Second, adequate information is crucial before any project can be successfully implemented. Waste disposal data in the country is still largely unavailable or not easily accessible. Government energy and environmental agencies and ministries at both Federal and State levels are yet to publish waste disposal data through available channels. This could be due to the fact that many states still lack proper municipal waste disposal programmes, while those that do have, operate with limited efficiency. Proper waste management requires adequate collection and dissemination of information to facilitate effective planning and execution. Such data would include the total volume of MSW collected as well as characterization in terms of composition, heating content, moisture, etc.
Third, efficient transport infrastructure is necessary to keep the cost of transportation within manageable limits. If transportation costs are too high, overall cost of operation would equally increase which would result in higher electricity tariffs. Other factors that need to be addressed in order to make a WTE facility economically viable include availability and accessibility of a site, waste supply commitments, ash disposal (landfill) capacity as well as availability and cost of disposal alternatives.
Lastly, political will and commitment is very vital for the establishment of a WTE facility in Nigeria. Government actors must recognize the long term tangible, intangible, social and economic benefits and throw their support behind such initiatives for projects to be successfully implemented. Relevant legislation should be updated or created and enforced. For instance, while the National Environmental Standards and Regulations Enforcement Agency (NESREA) at federal level is responsible for enforcing environment and waste management laws and almost all states have at least one agency that caters to issues relating to the environment; regulation focuses on toxic and hazardous materials such as industrial waste or oil spills[x]. Little is mentioned of MSW management. Very few states, particularly Lagos, seem to display some level awareness of the challenge with proposed alternatives to address it.
In as much as it is clear that waste disposal is an irritating problem in Nigeria, state actors must evolve from just identifying problems towards developing and implementing practical steps to tackle them. WTE facilities are a sustainable method of waste management and treatment, with added local and international benefits. In a country like Nigeria which experiences an acute shortage of electricity supply, waste-to-energy as a method of waste management should be considered and included in government policies with practical steps to facilitate and ensure its implementation. It would not only provide electricity for the country but also help to address the problem of solid waste management, especially in urban clusters around the country.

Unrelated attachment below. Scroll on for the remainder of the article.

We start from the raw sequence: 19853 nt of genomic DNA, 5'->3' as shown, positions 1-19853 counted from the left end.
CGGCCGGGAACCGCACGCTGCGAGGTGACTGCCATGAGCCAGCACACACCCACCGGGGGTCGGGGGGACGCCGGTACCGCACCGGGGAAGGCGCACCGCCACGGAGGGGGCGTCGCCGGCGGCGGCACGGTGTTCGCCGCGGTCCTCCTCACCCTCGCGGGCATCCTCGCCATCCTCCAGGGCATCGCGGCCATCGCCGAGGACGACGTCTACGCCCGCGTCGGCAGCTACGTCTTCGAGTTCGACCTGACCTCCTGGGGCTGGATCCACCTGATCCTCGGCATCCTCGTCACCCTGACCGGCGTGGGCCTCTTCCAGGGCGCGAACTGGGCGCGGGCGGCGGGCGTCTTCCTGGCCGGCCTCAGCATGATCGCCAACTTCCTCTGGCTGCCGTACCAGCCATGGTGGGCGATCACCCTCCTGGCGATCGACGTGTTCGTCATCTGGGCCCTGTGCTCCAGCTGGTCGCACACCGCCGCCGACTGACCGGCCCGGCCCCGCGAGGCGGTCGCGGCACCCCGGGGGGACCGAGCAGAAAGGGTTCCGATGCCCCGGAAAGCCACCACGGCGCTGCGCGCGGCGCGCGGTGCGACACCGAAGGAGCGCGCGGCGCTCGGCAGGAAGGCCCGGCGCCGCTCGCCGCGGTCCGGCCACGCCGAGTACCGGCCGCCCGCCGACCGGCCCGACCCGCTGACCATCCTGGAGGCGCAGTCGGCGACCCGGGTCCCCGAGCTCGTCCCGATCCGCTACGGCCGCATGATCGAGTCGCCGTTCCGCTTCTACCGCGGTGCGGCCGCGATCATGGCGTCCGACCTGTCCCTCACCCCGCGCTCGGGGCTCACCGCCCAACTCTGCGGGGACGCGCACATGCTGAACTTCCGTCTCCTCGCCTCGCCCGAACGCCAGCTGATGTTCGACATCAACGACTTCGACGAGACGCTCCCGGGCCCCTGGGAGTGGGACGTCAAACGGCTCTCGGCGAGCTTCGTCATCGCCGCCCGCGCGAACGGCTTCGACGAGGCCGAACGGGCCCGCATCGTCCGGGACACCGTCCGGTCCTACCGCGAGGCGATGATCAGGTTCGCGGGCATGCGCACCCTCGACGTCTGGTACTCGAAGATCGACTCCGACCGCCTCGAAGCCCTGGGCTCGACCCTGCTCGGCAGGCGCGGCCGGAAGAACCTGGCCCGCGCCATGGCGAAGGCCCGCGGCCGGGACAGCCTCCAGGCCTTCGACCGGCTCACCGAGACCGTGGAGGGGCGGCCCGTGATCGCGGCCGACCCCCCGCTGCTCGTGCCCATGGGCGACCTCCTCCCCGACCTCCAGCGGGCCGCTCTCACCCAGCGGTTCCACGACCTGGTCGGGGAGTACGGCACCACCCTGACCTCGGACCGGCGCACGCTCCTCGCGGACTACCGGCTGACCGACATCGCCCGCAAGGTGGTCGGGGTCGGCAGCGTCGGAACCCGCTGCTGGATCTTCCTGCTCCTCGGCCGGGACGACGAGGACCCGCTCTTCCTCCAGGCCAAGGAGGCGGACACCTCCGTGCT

R2T is one of four classifications of residential consumers by NERC. It represents residential consumers with a 3-phase meter and with demand below 45kV. This category of consumer presently pays N28.39 in electricity tariff.
 According to WTERT, WTE plants have an overall availability of 330 24-hr days per year. On a daily basis, annual volume of MSW processed would be 3000*330= 990,000 tonnes per annum. At $650 per annual ton, construction cost= $650*990,000= $643.5 million.
 594GWh would generate N16.86 billion. At N306 to $1, this is equivalent to $55.11 million.
[ii] Waste-to-energy (Municipal Solid Waste), available at https://www.eia.gov/energyexplained/index.cfm/data/index.cfm?page=biomass_waste_to_energy
[iv] Bakare W. (2016), “Solid Waste management in Nigeria”, Bio energy consult, available at http://www.bioenergyconsult.com/solid-waste-nigeria/
[v] Bakare W. (2016), “Solid Waste management in Nigeria”, Bio energy consult, available at http://www.bioenergyconsult.com/solid-waste-nigeria/
[vi] Franchini M, Rial M, Buiatti E and Bianchi F., “Health effects of exposure to waste incinerator emissions:
a review of epidemiological studies”, Ann Ist Super Sanità 2004, 40(1), pgs 101-115, available at http://www.hia21.eu/dwnld/20131216_Health%20effects%20of%20exposure%20to%20waste%20incinerator%20emissions.pdf
[vii] Porta D, Milani S, Lazzarino A.I, Perucci C.A, and Forastiere F (2009), “Systematic review of epidemiological studies on health effects associated with management of solid waste”, Open access, available at https://ehjournal.biomedcentral.com/articles/10.1186/1476-069X-8-60
[ix] Rodriguez M. E. (2011), “Cost-benefit analysis of a waste to energy Plant for Montevideo; and waste to Energy in small islands”, department of earth and environmental engineering, University of Columbia, pg 2, available at http://www.seas.columbia.edu/earth/wtert/sofos/Rodriguez_thesis.pdf
[x] Amachree M. (2013), “Update on e-waste management in Nigeria”, proceedings at the 3rd annual meeting of the global e-waste management network, San Francisco, USA; available at https://www.epa.gov/sites/production/files/2014-05/documents/nigeria.pdf
END NOTES http://www.deltawayenergy.com/wte-tools/wte-anatomy/  Waste-to-energy (Municipal Solid Waste), available at https://www.eia.gov/energyexplained/index.cfm/data/index.cfm?page=biomass_waste_to_energy  The ABC of sustainable waste management (SWM), available at http://www.seas.columbia.edu/earth/wtert/faq.html  Bakare W. (2016), “Solid Waste management in Nigeria”, Bio energy consult, available at http://www.bioenergyconsult.com/solid-waste-nigeria/  Bakare W. (2016), “Solid Waste management in Nigeria”, Bio energy consult, available at http://www.bioenergyconsult.com/solid-waste-nigeria/  Franchini M, Rial M, Buiatti E and Bianchi F., “Health effects of exposure to waste incinerator emissions:
a review of epidemiological studies”, Ann Ist Super Sanità 2004, 40(1), pgs 101-115, available at http://www.hia21.eu/dwnld/20131216_Health%20effects%20of%20exposure%20to%20waste%20incinerator%20emissions.pdf Porta D, Milani S, Lazzarino A.I, Perucci C.A, and Forastiere F (2009), “Systematic review of epidemiological studies on health effects associated with management of solid waste”, Open access, available at https://ehjournal.biomedcentral.com/articles/10.1186/1476-069X-8-60  http://www.seas.columbia.edu/earth/wtert/faq.html  Rodriguez M. E. (2011), “Cost-benefit analysis of a waste to energy Plant for Montevideo; and waste to Energy in small islands”, department of earth and environmental engineering, University of Columbia, pg 2, available at http://www.seas.columbia.edu/earth/wtert/sofos/Rodriguez_thesis.pdf  Amachree M. (2013), “Update on e-waste management in Nigeria”, proceedings at the 3rd annual meeting of the global e-waste management network, San Francisco, USA; available at https://www.epa.gov/sites/production/files/2014-05/documents/nigeria.pdf